After her boyfriend dumps her for a teenage pop starlet, Caroline Curran moves to a rental house so far outside of downtown Atlanta that even the care of her closest friends cannot reach her. Short, stacked, and soft hearted to a fault, Caroline allows her failed relationship to drag down her songwriting career. An influential friend in the music business sends a gift to inspire her to write some new songs: a talented young singer named Trent Buckney whose beautiful voice is overshadowed by his stony demeanor and poor White trash accent.
Running from a violent past, and from being overworked, underpaid, and overwhelmingly responsibile for his mother and sister, Trent is desperate to work with Caroline both for money and for surcease from his dismal life. The songwriter and the singer form an uneasy relationship cemented by their mutual willingness not to ask questions that neither wants to answer.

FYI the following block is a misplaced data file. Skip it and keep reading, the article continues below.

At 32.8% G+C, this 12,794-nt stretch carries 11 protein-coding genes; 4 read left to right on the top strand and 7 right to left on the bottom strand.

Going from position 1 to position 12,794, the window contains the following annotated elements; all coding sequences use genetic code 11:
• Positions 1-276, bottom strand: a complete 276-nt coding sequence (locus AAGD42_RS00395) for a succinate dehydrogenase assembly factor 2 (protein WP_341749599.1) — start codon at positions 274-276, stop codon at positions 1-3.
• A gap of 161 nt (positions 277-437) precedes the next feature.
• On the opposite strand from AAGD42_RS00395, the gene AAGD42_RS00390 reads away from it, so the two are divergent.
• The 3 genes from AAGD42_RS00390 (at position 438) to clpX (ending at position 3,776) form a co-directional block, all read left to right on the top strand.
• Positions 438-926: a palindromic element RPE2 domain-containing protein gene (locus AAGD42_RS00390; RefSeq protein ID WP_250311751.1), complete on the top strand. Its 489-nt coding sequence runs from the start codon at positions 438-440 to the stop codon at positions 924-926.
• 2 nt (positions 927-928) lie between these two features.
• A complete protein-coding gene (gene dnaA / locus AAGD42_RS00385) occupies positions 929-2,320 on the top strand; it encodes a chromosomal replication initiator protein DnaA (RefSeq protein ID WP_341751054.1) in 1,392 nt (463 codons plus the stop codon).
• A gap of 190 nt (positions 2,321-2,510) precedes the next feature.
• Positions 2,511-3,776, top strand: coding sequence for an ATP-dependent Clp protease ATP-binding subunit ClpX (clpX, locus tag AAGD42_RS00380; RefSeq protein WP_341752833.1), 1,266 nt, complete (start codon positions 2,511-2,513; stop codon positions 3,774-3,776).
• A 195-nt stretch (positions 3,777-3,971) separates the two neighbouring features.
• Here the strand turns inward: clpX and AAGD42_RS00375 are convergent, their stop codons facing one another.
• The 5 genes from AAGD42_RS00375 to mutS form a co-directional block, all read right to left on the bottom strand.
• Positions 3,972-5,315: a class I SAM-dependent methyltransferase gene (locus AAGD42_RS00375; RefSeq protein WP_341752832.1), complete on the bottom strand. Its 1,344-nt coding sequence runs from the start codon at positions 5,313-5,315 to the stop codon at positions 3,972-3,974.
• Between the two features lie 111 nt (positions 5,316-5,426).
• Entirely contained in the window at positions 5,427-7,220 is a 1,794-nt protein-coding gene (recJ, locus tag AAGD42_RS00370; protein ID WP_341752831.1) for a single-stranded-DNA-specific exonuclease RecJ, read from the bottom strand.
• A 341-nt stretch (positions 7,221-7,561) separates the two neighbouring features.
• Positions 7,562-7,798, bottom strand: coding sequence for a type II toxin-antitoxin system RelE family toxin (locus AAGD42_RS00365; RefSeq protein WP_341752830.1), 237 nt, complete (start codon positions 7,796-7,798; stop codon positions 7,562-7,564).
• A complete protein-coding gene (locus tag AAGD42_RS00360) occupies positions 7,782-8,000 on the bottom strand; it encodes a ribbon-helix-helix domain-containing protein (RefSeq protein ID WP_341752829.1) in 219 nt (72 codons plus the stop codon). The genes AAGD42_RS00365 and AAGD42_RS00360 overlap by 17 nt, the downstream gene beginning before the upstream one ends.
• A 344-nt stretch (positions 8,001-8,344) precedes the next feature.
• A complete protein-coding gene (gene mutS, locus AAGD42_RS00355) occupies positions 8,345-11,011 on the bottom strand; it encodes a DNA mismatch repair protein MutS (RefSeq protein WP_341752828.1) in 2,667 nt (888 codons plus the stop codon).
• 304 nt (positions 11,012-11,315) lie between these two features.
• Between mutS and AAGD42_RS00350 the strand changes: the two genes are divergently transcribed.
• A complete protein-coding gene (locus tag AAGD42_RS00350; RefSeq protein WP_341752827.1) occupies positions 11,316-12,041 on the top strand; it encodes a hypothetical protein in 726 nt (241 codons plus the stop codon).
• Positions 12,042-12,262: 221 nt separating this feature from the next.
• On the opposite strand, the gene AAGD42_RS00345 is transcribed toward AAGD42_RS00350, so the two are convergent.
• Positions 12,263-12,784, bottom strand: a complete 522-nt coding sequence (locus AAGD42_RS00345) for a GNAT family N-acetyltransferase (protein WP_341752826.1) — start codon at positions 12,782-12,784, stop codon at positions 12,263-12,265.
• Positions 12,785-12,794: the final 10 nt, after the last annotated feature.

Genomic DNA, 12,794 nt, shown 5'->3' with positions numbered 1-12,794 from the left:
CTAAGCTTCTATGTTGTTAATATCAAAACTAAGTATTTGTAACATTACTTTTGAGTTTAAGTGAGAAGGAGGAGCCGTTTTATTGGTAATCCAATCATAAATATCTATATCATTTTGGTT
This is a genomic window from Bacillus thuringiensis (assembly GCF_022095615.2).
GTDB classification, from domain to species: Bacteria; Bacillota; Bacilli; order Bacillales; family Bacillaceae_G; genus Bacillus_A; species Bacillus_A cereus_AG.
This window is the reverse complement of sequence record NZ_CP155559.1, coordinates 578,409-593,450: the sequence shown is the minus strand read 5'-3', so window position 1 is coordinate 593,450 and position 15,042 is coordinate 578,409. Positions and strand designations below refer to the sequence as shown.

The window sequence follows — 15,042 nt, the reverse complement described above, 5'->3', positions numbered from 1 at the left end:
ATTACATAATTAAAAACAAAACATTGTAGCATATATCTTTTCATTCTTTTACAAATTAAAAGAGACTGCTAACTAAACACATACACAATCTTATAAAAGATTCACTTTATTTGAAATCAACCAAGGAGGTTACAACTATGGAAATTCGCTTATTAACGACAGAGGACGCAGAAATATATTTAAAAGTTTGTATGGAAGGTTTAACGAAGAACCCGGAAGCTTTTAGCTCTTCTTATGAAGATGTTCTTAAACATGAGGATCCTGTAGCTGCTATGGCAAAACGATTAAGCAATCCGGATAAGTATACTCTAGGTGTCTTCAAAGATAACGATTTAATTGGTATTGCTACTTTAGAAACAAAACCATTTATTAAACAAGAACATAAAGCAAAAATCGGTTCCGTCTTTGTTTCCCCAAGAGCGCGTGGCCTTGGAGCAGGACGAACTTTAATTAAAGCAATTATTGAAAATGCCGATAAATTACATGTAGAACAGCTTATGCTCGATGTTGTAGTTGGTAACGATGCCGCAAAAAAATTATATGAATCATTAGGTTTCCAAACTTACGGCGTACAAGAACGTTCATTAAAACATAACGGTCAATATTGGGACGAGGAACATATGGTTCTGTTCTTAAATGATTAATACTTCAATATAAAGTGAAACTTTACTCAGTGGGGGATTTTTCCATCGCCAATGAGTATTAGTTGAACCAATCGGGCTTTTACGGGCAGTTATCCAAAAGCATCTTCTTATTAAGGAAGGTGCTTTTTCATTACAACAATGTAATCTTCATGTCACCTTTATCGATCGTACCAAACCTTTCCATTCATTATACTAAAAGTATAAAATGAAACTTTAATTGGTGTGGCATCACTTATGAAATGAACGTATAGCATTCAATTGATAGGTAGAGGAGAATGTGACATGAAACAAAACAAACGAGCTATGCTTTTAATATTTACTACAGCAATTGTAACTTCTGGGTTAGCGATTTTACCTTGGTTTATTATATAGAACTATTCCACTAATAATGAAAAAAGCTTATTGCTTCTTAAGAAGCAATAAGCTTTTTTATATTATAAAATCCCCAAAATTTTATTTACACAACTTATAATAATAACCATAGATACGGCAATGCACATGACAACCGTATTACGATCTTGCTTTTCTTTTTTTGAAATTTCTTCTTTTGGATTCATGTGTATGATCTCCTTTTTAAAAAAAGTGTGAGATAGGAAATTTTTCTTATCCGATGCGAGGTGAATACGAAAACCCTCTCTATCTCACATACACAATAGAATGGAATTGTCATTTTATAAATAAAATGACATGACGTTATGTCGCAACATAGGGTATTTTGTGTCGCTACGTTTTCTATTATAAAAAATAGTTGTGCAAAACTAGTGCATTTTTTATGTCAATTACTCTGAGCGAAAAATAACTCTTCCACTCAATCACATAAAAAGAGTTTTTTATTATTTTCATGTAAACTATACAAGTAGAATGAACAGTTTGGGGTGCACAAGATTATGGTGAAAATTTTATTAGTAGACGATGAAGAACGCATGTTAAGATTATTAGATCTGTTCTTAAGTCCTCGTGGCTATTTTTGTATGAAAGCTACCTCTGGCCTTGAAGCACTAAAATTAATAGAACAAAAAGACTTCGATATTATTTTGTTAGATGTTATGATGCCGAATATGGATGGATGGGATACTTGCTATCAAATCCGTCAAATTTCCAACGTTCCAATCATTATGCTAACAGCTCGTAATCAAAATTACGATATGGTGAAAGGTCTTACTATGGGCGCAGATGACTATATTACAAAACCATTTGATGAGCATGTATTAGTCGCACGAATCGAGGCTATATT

However, just a few days together in Caroline’s house stir up artistic admiration and arousal, while they collaborate on a song, “The Way That You Play It.” They try to sublimate their attraction into forming a band and recording a single, but late nights full of torrid blues music only feed their festering sexual tension. They engage a raw romance that is put to the test when Trent’s past catches up to them both. Facing the consequences of his actions leaves Trent with one chance, at one pivotal performance, to turn his feelings for Caroline into more than a one hit wonder.
On opposite sides of the same guitar, they both learn that love isn’t limited to the hand that you’re dealt if you gamble on The Way That You Play It.